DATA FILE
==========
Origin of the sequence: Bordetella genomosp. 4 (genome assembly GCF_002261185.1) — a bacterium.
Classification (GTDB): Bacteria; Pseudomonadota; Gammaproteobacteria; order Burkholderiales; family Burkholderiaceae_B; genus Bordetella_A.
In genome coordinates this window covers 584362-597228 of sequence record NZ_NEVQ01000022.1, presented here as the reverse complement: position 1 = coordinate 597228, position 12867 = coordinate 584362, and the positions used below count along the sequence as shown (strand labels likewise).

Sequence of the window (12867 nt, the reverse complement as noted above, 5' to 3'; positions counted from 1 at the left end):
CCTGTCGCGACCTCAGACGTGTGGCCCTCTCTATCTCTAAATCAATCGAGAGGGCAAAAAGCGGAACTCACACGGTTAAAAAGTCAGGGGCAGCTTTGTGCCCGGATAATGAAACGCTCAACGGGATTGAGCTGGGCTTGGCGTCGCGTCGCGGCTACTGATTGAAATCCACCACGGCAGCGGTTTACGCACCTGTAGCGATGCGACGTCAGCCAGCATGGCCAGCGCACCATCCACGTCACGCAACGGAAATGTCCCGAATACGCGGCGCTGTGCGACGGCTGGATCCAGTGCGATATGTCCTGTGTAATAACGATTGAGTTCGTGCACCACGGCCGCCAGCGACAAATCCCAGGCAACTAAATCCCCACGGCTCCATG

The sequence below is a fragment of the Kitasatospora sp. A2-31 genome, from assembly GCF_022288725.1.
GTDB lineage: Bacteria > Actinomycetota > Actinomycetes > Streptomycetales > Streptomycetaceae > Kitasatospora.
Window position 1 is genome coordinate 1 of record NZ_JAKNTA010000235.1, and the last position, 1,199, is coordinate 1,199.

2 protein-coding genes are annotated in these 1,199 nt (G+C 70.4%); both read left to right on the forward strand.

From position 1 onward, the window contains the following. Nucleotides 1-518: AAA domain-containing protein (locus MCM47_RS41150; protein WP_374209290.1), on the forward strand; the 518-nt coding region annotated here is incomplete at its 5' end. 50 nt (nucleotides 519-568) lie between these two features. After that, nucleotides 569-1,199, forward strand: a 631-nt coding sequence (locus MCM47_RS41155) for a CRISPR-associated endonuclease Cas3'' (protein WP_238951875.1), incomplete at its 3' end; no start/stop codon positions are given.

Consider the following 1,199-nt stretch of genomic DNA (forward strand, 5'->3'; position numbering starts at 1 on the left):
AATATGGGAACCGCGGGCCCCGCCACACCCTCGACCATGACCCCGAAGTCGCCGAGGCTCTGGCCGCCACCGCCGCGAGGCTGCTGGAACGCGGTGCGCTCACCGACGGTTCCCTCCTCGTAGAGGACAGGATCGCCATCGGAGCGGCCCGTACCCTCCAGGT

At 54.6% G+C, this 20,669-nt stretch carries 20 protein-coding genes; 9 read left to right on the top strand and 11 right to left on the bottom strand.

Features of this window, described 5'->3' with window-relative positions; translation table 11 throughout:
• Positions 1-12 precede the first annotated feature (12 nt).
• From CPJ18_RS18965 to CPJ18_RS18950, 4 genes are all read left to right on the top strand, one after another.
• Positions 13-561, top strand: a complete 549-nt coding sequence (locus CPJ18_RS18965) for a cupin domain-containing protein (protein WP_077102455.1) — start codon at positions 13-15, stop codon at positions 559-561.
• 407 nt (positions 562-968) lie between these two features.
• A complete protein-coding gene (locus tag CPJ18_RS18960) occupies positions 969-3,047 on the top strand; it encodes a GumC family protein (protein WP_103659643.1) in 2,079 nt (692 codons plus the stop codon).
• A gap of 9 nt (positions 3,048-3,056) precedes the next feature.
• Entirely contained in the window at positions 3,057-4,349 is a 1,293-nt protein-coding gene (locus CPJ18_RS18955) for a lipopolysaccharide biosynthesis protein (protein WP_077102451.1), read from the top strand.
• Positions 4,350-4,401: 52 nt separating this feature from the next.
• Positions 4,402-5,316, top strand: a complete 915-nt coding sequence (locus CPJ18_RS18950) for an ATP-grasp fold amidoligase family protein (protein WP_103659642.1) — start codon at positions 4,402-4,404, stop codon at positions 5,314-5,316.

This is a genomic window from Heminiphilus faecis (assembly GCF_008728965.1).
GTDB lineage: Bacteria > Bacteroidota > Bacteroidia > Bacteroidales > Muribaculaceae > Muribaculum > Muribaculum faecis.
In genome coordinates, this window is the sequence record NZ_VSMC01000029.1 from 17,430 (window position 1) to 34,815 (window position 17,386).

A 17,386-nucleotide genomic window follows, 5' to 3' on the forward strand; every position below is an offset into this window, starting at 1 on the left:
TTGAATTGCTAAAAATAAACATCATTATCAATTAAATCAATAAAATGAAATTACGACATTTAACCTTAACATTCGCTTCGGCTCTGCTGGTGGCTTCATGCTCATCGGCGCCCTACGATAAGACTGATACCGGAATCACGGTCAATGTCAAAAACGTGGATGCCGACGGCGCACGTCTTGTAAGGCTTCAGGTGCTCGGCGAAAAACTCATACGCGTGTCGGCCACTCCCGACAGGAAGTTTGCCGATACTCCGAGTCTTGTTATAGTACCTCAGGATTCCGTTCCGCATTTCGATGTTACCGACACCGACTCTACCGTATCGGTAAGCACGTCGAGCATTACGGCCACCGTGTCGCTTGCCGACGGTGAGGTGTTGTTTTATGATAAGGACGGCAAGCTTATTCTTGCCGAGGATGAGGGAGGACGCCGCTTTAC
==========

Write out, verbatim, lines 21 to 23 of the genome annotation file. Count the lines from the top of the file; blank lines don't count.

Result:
• Entirely contained in the window at positions 3,057-4,349 is a 1,293-nt protein-coding gene (locus CPJ18_RS18955) for a lipopolysaccharide biosynthesis protein (protein WP_077102451.1), read from the top strand.
• Positions 4,350-4,401: 52 nt separating this feature from the next.
• Positions 4,402-5,316, top strand: a complete 915-nt coding sequence (locus CPJ18_RS18950) for an ATP-grasp fold amidoligase family protein (protein WP_103659642.1) — start codon at positions 4,402-4,404, stop codon at positions 5,314-5,316.